|Tag(s):||African-Americans, Crime/Violence, Health/Death, Law, Migration/Transportation, Race-Relations, Slavery|
|Course:||“Rise And Fall of the Slave South,” University of Virginia|
Jesse Willis, administrator of the estate of Amanda Willis, asked the Marion County court for permission to sell land (rather than slaves) from Marion's estate to repay his debts. He claimed that selling the slaves could not be done without upsetting Amanda's children. Willis added, the slaves are all of one family, and [they are] mostly children which are constantly increasing in value. He did not think it was right to separate families of slaves when it could be avoided. He realized that for slaves, the slave trade was more than just a financial exchange. A one-time miscalculation on the part of an owner might lead to a life-changing sale for the slave, and Jesse Willis did not want this to happen to his family's slaves. Instead, he insisted on avoiding the separation of slave families.
There have been several court documents that reveal that there were other masters who looked out for the welfare of the slave family. Other owners, like the Sanderson's in Duval County and the Hanson's in St. Johns County, would almost never sell a slave and refused to employ overseers who beat slaves. In addition to court proceedings, slave and master accounts also provide information about master-slave relations and the preservation of the slave family. One slave remembers that he never had to do any strenuous work as long as he won in marbles when he played against slaves of other masters. His master's goal was to excite the ambition of his slaves and promote loyalty through kindness, not to depress their spirits by fear and punishment.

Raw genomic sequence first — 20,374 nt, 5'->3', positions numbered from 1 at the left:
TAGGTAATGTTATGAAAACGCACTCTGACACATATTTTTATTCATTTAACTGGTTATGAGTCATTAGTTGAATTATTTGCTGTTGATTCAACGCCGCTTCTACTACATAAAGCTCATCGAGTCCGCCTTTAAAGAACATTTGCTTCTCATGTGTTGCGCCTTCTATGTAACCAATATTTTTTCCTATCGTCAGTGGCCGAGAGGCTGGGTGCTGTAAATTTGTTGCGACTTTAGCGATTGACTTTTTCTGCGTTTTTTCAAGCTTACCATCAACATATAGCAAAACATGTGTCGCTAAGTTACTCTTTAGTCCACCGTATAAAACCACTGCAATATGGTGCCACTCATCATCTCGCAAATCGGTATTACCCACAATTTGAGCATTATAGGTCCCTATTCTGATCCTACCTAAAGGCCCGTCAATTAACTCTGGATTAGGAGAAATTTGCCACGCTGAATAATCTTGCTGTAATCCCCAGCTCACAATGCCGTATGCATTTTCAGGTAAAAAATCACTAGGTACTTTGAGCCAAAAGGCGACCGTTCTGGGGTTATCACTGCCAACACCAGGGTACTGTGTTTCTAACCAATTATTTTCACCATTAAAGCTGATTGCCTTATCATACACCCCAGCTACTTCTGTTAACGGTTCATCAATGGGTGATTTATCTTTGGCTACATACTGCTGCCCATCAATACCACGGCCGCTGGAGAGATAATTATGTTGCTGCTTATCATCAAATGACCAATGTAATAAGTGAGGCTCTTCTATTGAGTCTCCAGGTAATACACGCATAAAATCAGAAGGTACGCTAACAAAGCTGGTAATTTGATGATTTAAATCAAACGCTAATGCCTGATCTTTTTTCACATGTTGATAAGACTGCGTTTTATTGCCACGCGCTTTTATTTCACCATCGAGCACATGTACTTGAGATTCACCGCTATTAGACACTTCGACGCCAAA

Despite the handful of other cases of kind masters who cared for their slaves, Jesse Willis' demand in the Marion County court was not typical of Southern slave owners. The majority of the court petitions in Marion County and throughout eastern Florida consisted of requests to divide, rather than to consolidate, ownership of slaves amongst kin or to sell the slaves at public auction. More often than not, economic interests drove masters' decisions and led to the dehumanization of slaves. The Florida slave was often separated temporarily, and sometimes permanently, from those he or she loved. The abnormality of Willis trial shows that there were probably fewer hard plantations and mean slave drivers in Eastern Florida than there were in Mississippi, Alabama, and in other places where the plantations were great in number and size.